FY: It was scheduled all along, there were no "ifs" or "buts." The compliments were flowing: everybody was just raving about [my performance]. I have that manner and style - that kind of poise - to play that kind of role. You have to have a certain "carraige" to play somebody who is in control.

Also, you did some other cult series like Batman, Lost in Space and The Time Tunnel. Were they fun to work on?

FY: Oh, everybody wanted to do Batman! Roddy McDowall was asked on a documentary "what was the most fun thing about the show" and he said, "working with my partner, Francine York." That was very nice! It was just fun, being on the top show that ever star was on, and I was the only girl on [those episodes], you know? All the other shows had four or five. I was the girl! That and Lost in Space I [get recognized for] a lot. Of course, pictures from Bewitched where I played Venus De Milo sell very well, too.


Any other roles stand out as favorites?

FY: At Universal , I did a thing called "I Love a Mystery," and I had one line. The producer (Leslie Stevens) thought I was the prettiest thing he'd ever seen and put me on two episodes of Ironside. He put me on a lot of his shows - I got on It Takes a Thief, and that set the ball rolling there, then I did Kojak, Columbo and all that stuff. Also, when I did "Bedtime Story," they were going to put me under contract. In that one, I played an Italian on a train. When I look at myself, I think, "was I that beautiful?" It was perfection. Universal was excited, they were going to put me under contract, then they became part of MCA. I'll never forgive Lew Wasserman for that! [Note: Wasserman got into trouble with anti-trust regulators when MCA bought Universal, because MCA's acting agency was representing performers as their agent while their own production company, Universal, was hiring them, violating anti-trust laws. Source: International Movie Data Base].

I think my most "devilish" part that I really sunk my teeth into was Days of Our Lives as Lorraine Temple. That was a really bitchy, wonderful role. I wailed on that one!

I think, recently, working with Nicholas Cage and Brent Ratner was kind of nice. I didn't like "Vanilla Sky" very much. I ended up being cut out of it, but that's alright, I still got paid.

I think my most fun experience, and the one that changed my life most of all, was going to Spain and doing the picture with George Peppard called "Cannon for Cordoba" where I played a belly dancer. Being in Spain, the exotic role and [having] to speak Spanish, I learned Spanish history. I took advantage of being there and not only having a role and working with George.

I saw him a few months before he died at a restaurant. He was so happy to see me - it was a nice reunion - and he died six months later.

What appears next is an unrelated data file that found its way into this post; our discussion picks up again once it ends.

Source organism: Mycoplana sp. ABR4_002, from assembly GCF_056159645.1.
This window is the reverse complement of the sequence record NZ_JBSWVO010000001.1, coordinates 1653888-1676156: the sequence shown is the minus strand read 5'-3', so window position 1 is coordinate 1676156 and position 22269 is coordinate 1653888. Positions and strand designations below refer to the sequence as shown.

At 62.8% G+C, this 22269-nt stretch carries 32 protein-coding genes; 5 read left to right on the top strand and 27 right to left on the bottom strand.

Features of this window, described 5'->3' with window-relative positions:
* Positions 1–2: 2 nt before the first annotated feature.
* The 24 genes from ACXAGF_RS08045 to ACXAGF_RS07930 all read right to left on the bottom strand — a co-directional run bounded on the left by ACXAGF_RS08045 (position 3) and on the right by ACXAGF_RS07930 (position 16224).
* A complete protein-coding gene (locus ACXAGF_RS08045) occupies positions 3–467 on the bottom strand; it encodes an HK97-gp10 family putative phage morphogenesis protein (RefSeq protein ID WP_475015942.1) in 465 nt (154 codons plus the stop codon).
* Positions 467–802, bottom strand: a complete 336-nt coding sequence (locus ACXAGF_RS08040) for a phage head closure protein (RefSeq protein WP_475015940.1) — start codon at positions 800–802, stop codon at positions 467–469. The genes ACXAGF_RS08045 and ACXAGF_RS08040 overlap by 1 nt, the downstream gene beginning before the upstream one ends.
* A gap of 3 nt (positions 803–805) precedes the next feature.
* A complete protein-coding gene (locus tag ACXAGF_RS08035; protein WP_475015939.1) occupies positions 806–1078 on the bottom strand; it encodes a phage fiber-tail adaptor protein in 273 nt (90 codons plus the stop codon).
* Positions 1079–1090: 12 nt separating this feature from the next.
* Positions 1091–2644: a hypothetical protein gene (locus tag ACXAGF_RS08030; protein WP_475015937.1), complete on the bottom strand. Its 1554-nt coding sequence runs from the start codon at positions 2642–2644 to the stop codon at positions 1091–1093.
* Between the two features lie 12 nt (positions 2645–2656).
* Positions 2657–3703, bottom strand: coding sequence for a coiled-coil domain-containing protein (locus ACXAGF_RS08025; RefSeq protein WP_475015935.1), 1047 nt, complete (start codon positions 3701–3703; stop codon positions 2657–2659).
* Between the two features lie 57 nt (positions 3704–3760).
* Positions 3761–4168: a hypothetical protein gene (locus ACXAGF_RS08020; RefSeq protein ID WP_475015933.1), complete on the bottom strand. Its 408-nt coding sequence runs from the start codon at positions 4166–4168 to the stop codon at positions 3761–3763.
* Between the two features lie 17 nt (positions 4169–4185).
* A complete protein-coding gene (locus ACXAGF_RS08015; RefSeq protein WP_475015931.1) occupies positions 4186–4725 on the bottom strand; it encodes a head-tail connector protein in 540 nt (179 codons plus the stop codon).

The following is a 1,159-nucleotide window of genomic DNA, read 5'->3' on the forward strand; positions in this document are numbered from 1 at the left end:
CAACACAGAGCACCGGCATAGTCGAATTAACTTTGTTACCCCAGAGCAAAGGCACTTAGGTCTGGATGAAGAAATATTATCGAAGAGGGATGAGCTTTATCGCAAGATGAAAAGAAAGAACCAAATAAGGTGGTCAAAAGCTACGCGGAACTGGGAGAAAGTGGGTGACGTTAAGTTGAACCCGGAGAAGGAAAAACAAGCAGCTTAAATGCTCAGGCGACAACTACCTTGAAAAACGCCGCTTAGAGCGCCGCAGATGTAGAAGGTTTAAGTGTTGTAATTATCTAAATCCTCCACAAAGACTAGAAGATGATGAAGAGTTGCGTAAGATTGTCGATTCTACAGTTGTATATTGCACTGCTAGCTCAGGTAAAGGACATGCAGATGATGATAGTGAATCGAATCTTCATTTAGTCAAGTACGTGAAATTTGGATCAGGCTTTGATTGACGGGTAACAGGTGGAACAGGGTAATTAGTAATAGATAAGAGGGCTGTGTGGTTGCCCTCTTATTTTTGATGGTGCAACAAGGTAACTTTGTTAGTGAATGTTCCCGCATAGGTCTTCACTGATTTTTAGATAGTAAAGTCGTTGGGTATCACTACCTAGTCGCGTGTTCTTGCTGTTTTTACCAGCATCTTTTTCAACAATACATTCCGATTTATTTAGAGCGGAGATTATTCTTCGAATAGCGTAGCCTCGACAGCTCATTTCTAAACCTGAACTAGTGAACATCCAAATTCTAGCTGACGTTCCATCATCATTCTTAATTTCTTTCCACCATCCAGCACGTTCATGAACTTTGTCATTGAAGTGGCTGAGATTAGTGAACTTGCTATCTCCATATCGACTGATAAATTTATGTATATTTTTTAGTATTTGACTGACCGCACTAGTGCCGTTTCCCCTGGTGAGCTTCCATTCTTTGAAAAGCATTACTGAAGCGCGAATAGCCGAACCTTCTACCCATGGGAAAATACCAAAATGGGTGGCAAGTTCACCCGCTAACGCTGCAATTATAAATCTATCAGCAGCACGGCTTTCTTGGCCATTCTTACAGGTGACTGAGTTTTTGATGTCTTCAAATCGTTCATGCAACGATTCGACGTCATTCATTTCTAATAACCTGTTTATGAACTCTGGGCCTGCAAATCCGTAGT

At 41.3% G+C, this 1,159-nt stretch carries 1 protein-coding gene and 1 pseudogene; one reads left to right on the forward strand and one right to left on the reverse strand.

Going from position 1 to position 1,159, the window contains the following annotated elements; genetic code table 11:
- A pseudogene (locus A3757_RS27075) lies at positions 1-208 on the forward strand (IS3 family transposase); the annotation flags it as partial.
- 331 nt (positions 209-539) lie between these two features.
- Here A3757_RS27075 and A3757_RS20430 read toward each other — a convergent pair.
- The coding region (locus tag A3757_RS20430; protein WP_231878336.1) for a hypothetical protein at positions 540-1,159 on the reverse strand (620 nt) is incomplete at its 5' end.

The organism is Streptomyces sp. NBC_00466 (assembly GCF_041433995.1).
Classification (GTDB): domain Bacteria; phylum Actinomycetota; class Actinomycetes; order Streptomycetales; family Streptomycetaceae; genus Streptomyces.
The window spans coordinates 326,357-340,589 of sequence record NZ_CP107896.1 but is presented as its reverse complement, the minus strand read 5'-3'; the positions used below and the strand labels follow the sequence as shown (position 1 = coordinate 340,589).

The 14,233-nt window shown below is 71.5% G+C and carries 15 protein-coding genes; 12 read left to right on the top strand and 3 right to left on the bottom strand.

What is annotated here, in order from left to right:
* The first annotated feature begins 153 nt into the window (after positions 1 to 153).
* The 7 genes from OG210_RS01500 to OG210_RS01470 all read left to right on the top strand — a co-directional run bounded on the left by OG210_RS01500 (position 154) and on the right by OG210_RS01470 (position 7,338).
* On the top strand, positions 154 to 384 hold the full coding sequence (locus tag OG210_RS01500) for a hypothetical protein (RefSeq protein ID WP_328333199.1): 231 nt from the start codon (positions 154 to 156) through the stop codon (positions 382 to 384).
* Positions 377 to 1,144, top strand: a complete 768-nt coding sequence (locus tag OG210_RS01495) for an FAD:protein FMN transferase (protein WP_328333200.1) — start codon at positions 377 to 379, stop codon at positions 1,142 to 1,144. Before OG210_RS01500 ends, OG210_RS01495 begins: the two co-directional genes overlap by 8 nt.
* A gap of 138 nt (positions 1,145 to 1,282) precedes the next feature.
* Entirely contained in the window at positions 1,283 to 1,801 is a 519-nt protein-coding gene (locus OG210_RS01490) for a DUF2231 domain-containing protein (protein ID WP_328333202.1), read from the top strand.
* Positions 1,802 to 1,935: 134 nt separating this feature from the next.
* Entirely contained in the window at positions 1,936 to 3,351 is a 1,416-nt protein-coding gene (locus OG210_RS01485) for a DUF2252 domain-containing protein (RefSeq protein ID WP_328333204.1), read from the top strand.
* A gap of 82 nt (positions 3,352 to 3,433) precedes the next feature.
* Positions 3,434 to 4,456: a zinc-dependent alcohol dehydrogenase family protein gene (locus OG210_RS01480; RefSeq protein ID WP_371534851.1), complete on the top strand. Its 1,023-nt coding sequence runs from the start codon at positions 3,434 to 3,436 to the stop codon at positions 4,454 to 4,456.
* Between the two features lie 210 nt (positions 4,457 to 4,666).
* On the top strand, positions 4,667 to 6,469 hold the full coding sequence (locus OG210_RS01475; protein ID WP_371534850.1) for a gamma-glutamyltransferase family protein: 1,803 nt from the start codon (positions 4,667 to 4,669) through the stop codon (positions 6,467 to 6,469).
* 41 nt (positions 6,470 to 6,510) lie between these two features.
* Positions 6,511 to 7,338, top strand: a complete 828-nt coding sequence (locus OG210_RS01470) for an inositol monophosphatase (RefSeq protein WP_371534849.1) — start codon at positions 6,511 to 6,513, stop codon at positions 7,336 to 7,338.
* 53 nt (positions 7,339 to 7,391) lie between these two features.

Your website mentioned you were a showgirl for awhile and that you had appeared in Playboy, though that was news to me.

FY: I never posed, [but] they asked me to do it, though. I turned Playboy down all the time. What actually happed was that movie I did with George Peppard had a love scene, so they took a clip out, I guess, and put it in there and they showed a breast. Big deal.


So they took it out of context.

FY: Yeah. They [also] did it with Lanie Kazan when she did the Yul Brynner picture, with Jessica Walter from "Play Misty for Me."

Do you think that either helped or hurt your career?

FY: I don't think that hurt, in fact, there's a very funny story about that. After I'd come back [from Spain], there was a big thing about "living in filth" and there was a seminar where Shelley Winters was on the panel. I was going with Clint Walker at that time, and Shelley says, "I absolutely never would dream of [doing on-screen nudity]! I think it's absolutely abominable that anybody would show their body in a movie! I think it's terrible, awful, but if I had your figure, my dear, I'd do it!" I'll never forget that one!

Today, it's so nothing, except for the Janet Jackson thing. All these people in the world could see a breast on television, isn't that terrible? With all the other things going on in the world, they had to make a big thing out of that!

I asked George, "by the way, why did you wear pants in our love scene?" and he joked, "to keep from turning you (Francine) off show business!"

You also did a pilot for Irwin Allen, called The Time Travellers what was that like, and did it even come close to becoming a series?

FY: Well, I tell you, the actors were a little stodgy, in my opinion. It was very slow before they got to the action. It came close to being sold. I think Irwin had a fight with Fred Silverman, who didn't even want me, [saying things like] "she's too tall" [and things like that], but Irwin went in and fought for me, because I'd done a lot of shows for Irwin. It was a nice experience, I liked it, but the two guys were just dull, as far as I'm concerned. It was very close [to going to series] and I think Irwin Allen told Fred Silverman to go "stick it." It could've been a big thing for me. The premise was very good, it could've gotten better.


Any final thoughts on Jason?

FY: Jason of Star Command will always have a special place. It makes me almost sad to look at [it] because you like to hearken back. As long as I keep working, though, it's okay, and I haven't stopped working, so that's always good.


Francine York, thank you very much!

Don't forget to visit Francine York's official website!